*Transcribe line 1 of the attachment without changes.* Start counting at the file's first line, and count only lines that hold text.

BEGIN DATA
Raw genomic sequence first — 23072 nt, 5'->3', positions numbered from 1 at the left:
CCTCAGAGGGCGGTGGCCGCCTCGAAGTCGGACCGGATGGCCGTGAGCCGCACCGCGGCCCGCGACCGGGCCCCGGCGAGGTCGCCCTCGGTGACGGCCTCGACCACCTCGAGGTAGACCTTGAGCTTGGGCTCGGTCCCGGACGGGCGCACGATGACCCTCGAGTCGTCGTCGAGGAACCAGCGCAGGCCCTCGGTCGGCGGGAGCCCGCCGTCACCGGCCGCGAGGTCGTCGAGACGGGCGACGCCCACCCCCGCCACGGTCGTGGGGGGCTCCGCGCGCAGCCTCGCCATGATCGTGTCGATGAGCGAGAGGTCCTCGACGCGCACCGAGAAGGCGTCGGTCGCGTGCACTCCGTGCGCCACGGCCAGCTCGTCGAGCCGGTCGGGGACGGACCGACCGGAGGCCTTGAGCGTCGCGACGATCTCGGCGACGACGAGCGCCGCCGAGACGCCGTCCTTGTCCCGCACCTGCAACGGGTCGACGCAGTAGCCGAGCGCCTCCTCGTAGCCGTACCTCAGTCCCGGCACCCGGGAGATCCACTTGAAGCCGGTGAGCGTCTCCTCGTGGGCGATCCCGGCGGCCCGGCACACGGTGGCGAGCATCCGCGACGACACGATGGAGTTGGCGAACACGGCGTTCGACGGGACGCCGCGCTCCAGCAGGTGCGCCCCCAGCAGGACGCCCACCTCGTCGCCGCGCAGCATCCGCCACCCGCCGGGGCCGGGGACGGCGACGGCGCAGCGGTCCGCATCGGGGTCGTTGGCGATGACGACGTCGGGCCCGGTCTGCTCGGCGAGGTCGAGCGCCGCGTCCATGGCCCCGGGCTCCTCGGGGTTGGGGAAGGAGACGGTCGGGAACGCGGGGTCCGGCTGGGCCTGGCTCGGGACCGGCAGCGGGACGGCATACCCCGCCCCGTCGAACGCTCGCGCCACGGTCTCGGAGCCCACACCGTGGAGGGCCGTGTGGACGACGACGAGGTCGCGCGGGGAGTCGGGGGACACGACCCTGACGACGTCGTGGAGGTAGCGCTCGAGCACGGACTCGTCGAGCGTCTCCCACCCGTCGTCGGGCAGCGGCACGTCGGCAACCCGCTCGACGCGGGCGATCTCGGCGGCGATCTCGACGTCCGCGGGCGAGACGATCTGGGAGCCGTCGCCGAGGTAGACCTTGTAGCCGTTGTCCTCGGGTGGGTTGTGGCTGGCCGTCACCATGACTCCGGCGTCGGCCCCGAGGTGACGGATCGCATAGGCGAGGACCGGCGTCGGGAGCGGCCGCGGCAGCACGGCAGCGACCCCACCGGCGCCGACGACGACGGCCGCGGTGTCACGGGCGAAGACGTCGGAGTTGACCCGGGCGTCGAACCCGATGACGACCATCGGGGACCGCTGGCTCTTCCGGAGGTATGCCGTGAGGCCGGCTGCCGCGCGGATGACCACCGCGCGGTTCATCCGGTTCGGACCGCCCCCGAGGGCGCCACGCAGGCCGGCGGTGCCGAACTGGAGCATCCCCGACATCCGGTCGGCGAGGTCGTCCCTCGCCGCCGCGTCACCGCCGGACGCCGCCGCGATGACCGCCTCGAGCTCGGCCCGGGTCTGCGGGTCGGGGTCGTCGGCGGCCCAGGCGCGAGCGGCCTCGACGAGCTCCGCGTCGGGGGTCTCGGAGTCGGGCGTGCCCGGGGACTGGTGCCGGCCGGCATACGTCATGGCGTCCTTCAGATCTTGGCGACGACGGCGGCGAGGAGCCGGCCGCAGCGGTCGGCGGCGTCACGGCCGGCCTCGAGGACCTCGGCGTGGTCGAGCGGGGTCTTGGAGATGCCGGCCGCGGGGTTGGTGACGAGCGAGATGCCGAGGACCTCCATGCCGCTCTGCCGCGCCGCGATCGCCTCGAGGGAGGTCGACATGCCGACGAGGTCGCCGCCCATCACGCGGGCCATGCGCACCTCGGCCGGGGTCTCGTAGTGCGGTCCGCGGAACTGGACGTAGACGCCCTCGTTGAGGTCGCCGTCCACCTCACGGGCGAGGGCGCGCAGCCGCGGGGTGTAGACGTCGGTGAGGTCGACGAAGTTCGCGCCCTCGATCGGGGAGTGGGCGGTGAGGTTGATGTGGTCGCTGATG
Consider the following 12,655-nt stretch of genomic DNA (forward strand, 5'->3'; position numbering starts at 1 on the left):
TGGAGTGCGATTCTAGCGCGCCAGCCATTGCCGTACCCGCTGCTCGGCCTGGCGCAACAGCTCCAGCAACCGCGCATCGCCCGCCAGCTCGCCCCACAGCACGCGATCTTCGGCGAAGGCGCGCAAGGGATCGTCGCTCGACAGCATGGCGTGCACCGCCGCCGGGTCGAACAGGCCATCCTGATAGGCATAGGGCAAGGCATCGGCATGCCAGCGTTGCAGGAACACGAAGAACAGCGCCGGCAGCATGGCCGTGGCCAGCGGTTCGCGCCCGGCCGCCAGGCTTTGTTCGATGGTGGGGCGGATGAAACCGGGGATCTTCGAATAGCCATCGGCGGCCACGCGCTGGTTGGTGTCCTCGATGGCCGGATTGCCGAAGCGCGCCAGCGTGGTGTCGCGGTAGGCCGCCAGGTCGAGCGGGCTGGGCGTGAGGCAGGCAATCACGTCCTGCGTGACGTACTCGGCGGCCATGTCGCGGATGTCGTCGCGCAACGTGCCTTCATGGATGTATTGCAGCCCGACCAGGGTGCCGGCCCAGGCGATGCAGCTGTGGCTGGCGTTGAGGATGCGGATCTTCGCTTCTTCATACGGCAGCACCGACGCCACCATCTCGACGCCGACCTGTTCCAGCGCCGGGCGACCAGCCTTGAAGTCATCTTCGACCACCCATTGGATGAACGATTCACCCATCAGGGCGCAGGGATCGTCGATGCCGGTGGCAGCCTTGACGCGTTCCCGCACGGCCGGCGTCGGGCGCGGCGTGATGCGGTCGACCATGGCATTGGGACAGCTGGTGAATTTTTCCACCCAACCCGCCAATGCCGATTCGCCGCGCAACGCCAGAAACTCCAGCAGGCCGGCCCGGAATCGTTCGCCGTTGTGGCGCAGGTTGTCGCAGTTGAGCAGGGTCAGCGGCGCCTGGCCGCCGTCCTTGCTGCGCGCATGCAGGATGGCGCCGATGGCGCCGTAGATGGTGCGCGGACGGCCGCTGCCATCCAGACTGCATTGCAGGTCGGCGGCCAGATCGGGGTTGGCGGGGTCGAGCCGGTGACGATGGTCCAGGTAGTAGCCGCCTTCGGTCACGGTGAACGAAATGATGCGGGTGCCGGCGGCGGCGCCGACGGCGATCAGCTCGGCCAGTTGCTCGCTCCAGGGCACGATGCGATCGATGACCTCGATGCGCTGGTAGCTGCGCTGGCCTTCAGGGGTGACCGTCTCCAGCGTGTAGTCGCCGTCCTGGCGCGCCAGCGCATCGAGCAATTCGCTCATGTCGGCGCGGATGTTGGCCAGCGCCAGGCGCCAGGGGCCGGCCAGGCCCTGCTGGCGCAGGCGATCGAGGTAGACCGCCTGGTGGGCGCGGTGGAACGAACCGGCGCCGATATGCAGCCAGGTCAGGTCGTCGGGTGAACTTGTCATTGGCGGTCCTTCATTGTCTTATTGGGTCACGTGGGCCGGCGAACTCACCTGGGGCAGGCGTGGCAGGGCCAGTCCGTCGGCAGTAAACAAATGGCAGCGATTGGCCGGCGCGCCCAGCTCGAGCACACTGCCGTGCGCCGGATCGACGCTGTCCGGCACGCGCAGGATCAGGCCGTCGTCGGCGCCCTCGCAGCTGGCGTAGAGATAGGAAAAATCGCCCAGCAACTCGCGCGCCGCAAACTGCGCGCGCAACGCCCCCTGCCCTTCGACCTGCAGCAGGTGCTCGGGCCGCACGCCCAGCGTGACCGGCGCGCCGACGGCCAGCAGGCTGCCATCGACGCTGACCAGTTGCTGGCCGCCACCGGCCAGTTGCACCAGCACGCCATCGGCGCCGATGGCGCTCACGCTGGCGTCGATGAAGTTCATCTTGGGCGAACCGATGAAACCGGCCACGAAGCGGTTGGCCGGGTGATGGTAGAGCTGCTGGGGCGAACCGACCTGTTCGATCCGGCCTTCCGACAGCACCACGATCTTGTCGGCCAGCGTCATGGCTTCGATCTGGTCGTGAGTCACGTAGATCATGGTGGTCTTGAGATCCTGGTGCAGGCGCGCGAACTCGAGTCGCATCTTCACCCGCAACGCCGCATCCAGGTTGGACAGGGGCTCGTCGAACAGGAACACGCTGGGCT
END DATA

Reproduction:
Raw genomic sequence first — 23072 nt, 5'->3', positions numbered from 1 at the left: